It’s happened: a nuclear explosion. If you weren’t killed in the initial blast, the fallout can finish the job. Whether it’s an act of war or terrorism, all that really matters in the moments after the blast is that there are ways to save yourself and your loved ones.
So, how is it possible to stay safe?
The worst thing about a nuclear attack is that there are multiple ways it can kill you. The explosion, the heat and the radiation can all cause damage and death. In this day and age, a nuclear device can be small enough to be concealed and carried by a single person, or it can be a missile. You could have a few minutes’ warning or no warning at all.
The flash from the bomb can kill you by burning or vaporizing you. After that, a shockwave can crush your house or smash you with debris.
If you survive the initial blast, your first problem is radiation fallout. Fallout is radioactive soil and debris that rains down on us after the blast. Why is radiation fallout dangerous?
It damages the very cells that our body is made of. Radiation is energy moving as waves or particles, and it exists everywhere around us, including in the Sun, soil and rocks. That kind of radiation is considered to be low-level radiation and it’s fairly safe. Medium-level radiation causes fever, headaches and vomiting.
High levels of radiation damage your internal organs severely and can kill you. A nuclear attack is definitely in the high-level category. So, what is your first priority after the blast? The radiation fallout takes about 15 minutes to come down to ground level after the explosion, so in that time, you need to take cover.
Step 1: Get inside.
Brick or concrete buildings will protect you best against radiation. However, you don’t have much time, so don’t waste it by looking around. It’s important to get inside any structure, as soon as you can.
Take off your clothes; they’re contaminated. Stay away from the roof and the outer walls of the building. Go to the basement or the middle of the building.
Step 2: Shelter in place for 24 hours
The most dangerous fallout is during the first few hours after the explosion because the radiation is most powerful then. Keep your loved ones inside, including your pets. If your family is separated, don’t try to get together for the first 24 hours. It’s most important for everyone to stay inside, wherever they are.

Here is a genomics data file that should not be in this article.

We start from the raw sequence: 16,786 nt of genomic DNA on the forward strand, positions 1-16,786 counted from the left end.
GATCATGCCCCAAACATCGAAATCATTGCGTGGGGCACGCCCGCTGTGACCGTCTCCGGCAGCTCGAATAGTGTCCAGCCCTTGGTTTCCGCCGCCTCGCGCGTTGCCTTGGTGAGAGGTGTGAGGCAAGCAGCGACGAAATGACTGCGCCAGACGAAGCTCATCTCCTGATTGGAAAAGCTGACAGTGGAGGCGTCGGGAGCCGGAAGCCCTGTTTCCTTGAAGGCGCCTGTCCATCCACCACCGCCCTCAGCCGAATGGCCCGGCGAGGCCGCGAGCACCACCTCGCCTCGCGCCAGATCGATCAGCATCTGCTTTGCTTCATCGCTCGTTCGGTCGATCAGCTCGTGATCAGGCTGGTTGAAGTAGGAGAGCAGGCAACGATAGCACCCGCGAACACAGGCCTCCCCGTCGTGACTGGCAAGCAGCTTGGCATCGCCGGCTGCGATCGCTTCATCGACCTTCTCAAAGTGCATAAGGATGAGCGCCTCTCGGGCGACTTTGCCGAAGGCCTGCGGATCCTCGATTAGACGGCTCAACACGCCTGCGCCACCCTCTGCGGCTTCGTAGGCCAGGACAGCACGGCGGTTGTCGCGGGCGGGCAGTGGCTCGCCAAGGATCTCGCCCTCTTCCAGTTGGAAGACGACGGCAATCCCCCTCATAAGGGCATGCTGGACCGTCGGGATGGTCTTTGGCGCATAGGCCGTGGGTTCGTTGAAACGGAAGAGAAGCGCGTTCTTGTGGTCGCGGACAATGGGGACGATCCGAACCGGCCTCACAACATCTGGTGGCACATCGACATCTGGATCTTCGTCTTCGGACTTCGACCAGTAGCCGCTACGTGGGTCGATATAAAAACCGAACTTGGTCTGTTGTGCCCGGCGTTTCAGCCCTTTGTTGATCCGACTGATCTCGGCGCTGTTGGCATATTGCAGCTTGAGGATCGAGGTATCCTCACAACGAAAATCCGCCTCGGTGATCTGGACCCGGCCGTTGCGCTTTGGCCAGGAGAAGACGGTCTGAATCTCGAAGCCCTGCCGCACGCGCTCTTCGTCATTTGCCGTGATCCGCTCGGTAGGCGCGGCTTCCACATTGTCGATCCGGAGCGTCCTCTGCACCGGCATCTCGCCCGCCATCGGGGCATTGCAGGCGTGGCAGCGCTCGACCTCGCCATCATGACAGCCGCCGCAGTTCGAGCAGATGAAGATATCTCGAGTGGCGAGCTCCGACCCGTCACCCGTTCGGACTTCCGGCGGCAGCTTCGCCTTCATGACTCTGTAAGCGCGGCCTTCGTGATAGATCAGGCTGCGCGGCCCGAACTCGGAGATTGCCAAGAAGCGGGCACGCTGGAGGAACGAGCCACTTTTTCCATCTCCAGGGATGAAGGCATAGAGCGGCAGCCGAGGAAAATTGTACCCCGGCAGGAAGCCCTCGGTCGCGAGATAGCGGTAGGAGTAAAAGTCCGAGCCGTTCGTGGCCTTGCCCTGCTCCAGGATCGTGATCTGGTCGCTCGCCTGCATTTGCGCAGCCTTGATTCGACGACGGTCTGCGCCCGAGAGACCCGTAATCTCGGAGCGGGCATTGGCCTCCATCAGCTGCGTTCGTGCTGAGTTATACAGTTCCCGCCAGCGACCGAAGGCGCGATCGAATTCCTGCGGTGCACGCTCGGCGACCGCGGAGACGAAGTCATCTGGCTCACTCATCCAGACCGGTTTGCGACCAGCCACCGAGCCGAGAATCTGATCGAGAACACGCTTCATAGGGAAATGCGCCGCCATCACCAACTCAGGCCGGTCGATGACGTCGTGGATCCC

Step 3: Stay Connected
If your cell phone, TV, and internet are all unavailable because of the attack, try battery operated or crank radios. Tune into any media you can to find out when it is safe to exit, and where you should go to stay safe and to reunite with family.
Step 4: Don’t drive
The worst thing you can do is to get in your car and get stuck in gridlock along with everyone else as the fallout comes down. As always, it’s best to prepare ahead of time for dangerous events. Long before an actual attack, look around you to identify potential shelters near your school, work or home.
Prepare an emergency supply kit and keep it in potential shelter locations. This kit should include bottled water, packaged food, medicine and a flashlight. And, buy a battery-powered or crank radio, as well.
A nuclear attack is devastating. Depending on its size and how close you and your loved ones are to the explosion, it could be deadly.
It could also lead to ruined cities, dysfunctional societies, and sickness. However, if you’re prepared ahead of time and you follow this advice, you’ll improve your chances of surviving a nuclear attack.
But if you’re looking for something to pass the time while waiting for Doomsday, you can always learn how to survive other life-threatening encounters.
- “How to survive a nuclear attack: Not everyone has to die if war breaks out”. 2020. National Post.
- “Nuclear Explosion”. ready.gov
- “If A Nuclear Weapon Is About To Explode, Here’s What A Safety Expert Says You Can Do To Survive”. Dave Mosher, 2020. Business Insider.
- “How To Survive A Nuclear Attack”. 2020. Wikihow.